Azios, M., Rangarathnam, B., Ni, J., Irani, F., Bellon-Harn, M.L., & Manchaiah, V.
Perspectives of the ASHA Special Interest Groups, 7(6), 1757-1768.
Publication year: 2022

Purpose: The objective of this study was to examine specific patterns of Twitter usage using common reference to stuttering.

Method: The study used cross-sectional analysis of data generated from Twitter data. Twitter content, language, reach, users, accounts, temporal trends, and social networks were examined.

Results: We identified and analyzed around 270,000 tweets from May to September 2018. Of the 100 most active Twitter accounts, individuals owned 64% compared with 31% owned by organizations. The individual accounts mainly consisted of comedians who stutter and individual’s accounts. Of the individual accounts, 61% belonged to people who did not stutter or significant others of persons who stutter (PWSs). PWSs or significant others of PWSs accounted for 10.9% and 28.1%, respectively. Three unique tweets were identified as each having a reach of over 8 million Twitter users, with the greatest reach exceeding 40 million users. Temporal analysis identified marked retweet outliers (> 2,800 and > 2,200 retweets per day) that corresponded with a prank call made to the president on air force one by Stuttering John. Results indicate that, during data collection, Twitter is a platform that primarily functions to assail political opponents or denigrate adversaries, which further enhances the negative stereotypes about stuttering.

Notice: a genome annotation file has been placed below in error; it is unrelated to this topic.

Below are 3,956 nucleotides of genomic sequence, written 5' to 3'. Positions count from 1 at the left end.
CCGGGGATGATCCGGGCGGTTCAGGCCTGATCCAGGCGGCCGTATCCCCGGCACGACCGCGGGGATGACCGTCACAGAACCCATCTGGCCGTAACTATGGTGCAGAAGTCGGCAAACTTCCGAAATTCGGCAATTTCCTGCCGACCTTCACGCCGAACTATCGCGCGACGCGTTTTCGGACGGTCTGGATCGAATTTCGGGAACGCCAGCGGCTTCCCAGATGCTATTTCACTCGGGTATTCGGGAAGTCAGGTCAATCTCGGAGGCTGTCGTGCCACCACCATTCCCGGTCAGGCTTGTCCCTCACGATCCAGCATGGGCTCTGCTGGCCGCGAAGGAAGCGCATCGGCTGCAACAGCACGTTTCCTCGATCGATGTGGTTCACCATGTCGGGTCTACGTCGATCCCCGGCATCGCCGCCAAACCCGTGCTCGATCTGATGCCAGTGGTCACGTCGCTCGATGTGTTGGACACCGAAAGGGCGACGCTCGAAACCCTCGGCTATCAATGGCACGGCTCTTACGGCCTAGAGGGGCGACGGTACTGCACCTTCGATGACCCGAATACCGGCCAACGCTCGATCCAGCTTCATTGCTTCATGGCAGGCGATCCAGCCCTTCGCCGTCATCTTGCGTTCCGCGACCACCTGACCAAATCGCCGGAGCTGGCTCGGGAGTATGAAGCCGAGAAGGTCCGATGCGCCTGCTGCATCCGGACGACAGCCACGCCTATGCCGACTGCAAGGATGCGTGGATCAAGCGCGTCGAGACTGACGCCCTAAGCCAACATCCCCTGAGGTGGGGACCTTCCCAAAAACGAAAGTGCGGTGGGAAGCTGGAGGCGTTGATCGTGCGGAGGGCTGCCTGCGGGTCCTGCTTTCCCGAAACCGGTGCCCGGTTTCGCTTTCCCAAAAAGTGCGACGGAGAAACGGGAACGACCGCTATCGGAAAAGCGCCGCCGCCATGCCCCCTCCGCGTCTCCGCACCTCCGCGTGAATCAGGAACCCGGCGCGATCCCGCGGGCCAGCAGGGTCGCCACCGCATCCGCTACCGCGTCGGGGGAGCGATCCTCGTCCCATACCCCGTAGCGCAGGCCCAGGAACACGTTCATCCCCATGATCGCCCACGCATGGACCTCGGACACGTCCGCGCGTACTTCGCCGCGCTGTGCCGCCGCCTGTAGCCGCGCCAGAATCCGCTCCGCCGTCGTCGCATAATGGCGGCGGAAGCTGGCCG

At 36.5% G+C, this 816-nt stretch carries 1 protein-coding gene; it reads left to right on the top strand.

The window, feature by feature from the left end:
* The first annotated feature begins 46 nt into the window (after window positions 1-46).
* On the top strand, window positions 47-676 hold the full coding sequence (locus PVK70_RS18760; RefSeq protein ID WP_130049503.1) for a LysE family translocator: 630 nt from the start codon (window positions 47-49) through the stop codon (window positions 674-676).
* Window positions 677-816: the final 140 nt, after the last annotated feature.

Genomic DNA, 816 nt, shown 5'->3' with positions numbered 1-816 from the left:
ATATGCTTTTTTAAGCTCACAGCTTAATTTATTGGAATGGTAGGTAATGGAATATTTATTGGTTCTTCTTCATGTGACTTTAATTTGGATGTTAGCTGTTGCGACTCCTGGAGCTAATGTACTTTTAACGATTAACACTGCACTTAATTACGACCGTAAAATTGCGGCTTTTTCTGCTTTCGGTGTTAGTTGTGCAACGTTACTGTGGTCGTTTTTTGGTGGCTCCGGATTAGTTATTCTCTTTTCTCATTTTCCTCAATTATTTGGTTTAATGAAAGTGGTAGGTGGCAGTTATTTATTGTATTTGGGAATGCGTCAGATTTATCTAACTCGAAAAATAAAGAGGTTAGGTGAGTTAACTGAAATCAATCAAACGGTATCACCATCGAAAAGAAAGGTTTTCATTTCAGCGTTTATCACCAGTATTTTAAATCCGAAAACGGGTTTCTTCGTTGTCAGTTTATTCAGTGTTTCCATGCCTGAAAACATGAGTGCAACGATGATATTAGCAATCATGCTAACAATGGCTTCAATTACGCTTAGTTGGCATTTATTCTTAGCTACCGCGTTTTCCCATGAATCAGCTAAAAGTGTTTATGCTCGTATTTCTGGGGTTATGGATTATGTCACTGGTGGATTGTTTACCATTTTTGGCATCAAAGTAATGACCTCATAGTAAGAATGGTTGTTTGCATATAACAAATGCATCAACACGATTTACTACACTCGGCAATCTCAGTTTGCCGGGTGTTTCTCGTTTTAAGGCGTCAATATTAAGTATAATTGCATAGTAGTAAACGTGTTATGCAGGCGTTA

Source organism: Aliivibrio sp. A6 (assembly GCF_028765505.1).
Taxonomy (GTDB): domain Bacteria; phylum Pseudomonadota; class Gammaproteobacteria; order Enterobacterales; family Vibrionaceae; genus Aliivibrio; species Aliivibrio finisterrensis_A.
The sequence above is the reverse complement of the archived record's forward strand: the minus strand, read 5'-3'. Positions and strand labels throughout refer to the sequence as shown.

Conclusions: The conclusions are based on the 100 most active/highest reach Twitter accounts. Twitter accounts owned by individuals outnumbered organization accounts, and people who do not stutter were the most frequently active account type. This study offers important insights regarding existing trends and offers an informed direction for future advocacy for PWSs and their supporting community via Twitter.